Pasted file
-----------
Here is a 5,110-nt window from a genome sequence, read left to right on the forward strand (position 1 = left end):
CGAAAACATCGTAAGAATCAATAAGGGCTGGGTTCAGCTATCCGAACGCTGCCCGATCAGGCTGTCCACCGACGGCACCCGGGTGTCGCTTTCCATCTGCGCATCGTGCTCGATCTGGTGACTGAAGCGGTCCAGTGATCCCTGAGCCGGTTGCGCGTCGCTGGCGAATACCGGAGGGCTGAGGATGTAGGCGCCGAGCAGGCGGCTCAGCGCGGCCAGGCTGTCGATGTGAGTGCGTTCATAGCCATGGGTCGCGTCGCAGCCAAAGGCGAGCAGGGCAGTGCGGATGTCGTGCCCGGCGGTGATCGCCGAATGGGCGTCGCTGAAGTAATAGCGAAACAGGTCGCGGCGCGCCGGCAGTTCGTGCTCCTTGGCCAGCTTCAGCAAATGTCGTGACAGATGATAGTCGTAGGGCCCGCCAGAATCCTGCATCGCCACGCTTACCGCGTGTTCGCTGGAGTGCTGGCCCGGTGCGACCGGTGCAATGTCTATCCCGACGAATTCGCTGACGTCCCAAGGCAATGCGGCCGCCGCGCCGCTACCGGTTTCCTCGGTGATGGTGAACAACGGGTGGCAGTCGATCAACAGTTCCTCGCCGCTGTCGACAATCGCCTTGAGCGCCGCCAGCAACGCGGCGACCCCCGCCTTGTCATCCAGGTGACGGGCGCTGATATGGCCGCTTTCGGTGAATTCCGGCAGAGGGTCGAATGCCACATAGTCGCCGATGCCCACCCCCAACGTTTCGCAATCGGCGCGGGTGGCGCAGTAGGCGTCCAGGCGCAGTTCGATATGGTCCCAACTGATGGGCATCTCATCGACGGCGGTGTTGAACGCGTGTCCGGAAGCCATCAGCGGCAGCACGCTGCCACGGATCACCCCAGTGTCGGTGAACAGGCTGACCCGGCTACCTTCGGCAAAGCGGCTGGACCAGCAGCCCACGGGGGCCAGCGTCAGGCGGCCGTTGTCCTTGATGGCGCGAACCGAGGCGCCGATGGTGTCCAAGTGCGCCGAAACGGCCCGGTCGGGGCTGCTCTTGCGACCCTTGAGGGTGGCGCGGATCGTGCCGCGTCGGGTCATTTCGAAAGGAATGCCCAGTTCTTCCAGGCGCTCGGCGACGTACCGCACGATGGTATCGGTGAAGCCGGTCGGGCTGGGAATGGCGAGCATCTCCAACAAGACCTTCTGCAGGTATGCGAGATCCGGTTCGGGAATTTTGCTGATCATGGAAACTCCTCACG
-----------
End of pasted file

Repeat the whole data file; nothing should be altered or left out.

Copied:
Here is a 5,110-nt window from a genome sequence, read left to right on the forward strand (position 1 = left end):
CGAAAACATCGTAAGAATCAATAAGGGCTGGGTTCAGCTATCCGAACGCTGCCCGATCAGGCTGTCCACCGACGGCACCCGGGTGTCGCTTTCCATCTGCGCATCGTGCTCGATCTGGTGACTGAAGCGGTCCAGTGATCCCTGAGCCGGTTGCGCGTCGCTGGCGAATACCGGAGGGCTGAGGATGTAGGCGCCGAGCAGGCGGCTCAGCGCGGCCAGGCTGTCGATGTGAGTGCGTTCATAGCCATGGGTCGCGTCGCAGCCAAAGGCGAGCAGGGCAGTGCGGATGTCGTGCCCGGCGGTGATCGCCGAATGGGCGTCGCTGAAGTAATAGCGAAACAGGTCGCGGCGCGCCGGCAGTTCGTGCTCCTTGGCCAGCTTCAGCAAATGTCGTGACAGATGATAGTCGTAGGGCCCGCCAGAATCCTGCATCGCCACGCTTACCGCGTGTTCGCTGGAGTGCTGGCCCGGTGCGACCGGTGCAATGTCTATCCCGACGAATTCGCTGACGTCCCAAGGCAATGCGGCCGCCGCGCCGCTACCGGTTTCCTCGGTGATGGTGAACAACGGGTGGCAGTCGATCAACAGTTCCTCGCCGCTGTCGACAATCGCCTTGAGCGCCGCCAGCAACGCGGCGACCCCCGCCTTGTCATCCAGGTGACGGGCGCTGATATGGCCGCTTTCGGTGAATTCCGGCAGAGGGTCGAATGCCACATAGTCGCCGATGCCCACCCCCAACGTTTCGCAATCGGCGCGGGTGGCGCAGTAGGCGTCCAGGCGCAGTTCGATATGGTCCCAACTGATGGGCATCTCATCGACGGCGGTGTTGAACGCGTGTCCGGAAGCCATCAGCGGCAGCACGCTGCCACGGATCACCCCAGTGTCGGTGAACAGGCTGACCCGGCTACCTTCGGCAAAGCGGCTGGACCAGCAGCCCACGGGGGCCAGCGTCAGGCGGCCGTTGTCCTTGATGGCGCGAACCGAGGCGCCGATGGTGTCCAAGTGCGCCGAAACGGCCCGGTCGGGGCTGCTCTTGCGACCCTTGAGGGTGGCGCGGATCGTGCCGCGTCGGGTCATTTCGAAAGGAATGCCCAGTTCTTCCAGGCGCTCGGCGACGTACCGCACGATGGTATCGGTGAAGCCGGTCGGGCTGGGAATGGCGAGCATCTCCAACAAGACCTTCTGCAGGTATGCGAGATCCGGTTCGGGAATTTTGCTGATCATGGAAACTCCTCACG